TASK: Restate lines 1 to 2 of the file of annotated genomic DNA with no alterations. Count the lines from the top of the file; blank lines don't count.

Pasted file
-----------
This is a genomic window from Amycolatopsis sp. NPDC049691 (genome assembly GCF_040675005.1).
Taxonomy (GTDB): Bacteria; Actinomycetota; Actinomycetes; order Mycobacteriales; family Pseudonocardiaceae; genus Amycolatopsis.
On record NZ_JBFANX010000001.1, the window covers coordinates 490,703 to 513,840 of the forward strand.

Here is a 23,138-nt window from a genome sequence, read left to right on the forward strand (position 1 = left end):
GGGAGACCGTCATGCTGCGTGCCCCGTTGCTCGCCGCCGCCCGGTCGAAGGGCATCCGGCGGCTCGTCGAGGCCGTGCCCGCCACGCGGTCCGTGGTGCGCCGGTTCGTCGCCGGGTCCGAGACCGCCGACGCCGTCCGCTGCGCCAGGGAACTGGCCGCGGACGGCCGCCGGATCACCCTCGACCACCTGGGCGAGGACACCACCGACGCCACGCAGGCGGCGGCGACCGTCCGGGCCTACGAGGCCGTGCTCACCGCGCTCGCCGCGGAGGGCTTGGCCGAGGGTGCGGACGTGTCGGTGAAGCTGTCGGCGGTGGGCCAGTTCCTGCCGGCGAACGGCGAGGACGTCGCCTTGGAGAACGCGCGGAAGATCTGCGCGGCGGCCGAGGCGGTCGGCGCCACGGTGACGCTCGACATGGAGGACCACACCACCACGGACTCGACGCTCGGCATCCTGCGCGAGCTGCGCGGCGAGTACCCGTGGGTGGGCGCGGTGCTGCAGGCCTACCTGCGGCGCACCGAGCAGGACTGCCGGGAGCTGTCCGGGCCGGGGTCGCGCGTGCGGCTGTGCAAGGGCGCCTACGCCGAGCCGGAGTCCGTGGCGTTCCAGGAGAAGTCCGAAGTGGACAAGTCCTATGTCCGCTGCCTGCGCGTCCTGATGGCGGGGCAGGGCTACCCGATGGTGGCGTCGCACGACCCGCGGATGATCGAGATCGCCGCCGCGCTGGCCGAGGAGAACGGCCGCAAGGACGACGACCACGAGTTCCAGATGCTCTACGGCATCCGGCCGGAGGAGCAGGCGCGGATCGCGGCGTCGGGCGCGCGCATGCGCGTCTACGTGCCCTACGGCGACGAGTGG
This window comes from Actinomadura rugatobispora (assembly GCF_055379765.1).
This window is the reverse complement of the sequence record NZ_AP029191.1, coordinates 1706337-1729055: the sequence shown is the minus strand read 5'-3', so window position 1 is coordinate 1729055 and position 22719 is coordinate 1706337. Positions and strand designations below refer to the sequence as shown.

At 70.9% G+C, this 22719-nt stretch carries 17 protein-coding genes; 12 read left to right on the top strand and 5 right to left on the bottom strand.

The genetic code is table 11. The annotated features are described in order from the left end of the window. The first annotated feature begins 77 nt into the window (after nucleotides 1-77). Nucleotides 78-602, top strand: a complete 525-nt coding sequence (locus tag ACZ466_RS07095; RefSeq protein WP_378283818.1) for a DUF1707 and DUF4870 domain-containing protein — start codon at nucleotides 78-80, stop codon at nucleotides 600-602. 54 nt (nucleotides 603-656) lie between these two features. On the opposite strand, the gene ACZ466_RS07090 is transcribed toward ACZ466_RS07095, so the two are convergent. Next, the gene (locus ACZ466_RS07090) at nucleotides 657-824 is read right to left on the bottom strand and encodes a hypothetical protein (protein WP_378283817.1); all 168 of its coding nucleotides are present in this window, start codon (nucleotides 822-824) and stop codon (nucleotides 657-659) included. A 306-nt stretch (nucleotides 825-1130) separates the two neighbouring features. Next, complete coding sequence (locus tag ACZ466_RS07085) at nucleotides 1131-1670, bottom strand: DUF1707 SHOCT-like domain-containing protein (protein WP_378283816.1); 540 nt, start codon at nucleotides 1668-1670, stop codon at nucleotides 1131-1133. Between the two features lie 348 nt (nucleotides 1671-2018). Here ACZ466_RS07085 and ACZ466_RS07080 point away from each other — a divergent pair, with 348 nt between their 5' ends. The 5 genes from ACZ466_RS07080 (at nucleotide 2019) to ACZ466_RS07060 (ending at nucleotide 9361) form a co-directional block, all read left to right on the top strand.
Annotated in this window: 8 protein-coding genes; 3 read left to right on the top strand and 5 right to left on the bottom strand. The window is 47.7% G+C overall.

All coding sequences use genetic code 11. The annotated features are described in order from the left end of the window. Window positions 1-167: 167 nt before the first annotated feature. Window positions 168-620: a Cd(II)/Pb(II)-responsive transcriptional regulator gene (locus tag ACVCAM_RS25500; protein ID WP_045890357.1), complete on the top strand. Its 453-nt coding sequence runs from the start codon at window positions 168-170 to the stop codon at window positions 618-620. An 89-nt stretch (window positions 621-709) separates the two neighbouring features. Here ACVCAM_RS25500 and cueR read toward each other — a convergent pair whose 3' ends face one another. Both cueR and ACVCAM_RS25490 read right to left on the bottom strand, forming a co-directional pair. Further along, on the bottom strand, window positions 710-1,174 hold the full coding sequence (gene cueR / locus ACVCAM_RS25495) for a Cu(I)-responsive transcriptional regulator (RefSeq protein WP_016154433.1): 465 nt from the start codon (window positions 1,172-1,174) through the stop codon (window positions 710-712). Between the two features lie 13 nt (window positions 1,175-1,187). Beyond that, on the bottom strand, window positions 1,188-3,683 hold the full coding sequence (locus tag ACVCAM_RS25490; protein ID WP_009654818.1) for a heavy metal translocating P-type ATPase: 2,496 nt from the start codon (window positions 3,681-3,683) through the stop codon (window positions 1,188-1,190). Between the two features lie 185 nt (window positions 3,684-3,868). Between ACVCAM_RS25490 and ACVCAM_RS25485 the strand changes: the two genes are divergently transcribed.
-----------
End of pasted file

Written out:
This is a genomic window from Amycolatopsis sp. NPDC049691 (genome assembly GCF_040675005.1).
Taxonomy (GTDB): Bacteria; Actinomycetota; Actinomycetes; order Mycobacteriales; family Pseudonocardiaceae; genus Amycolatopsis.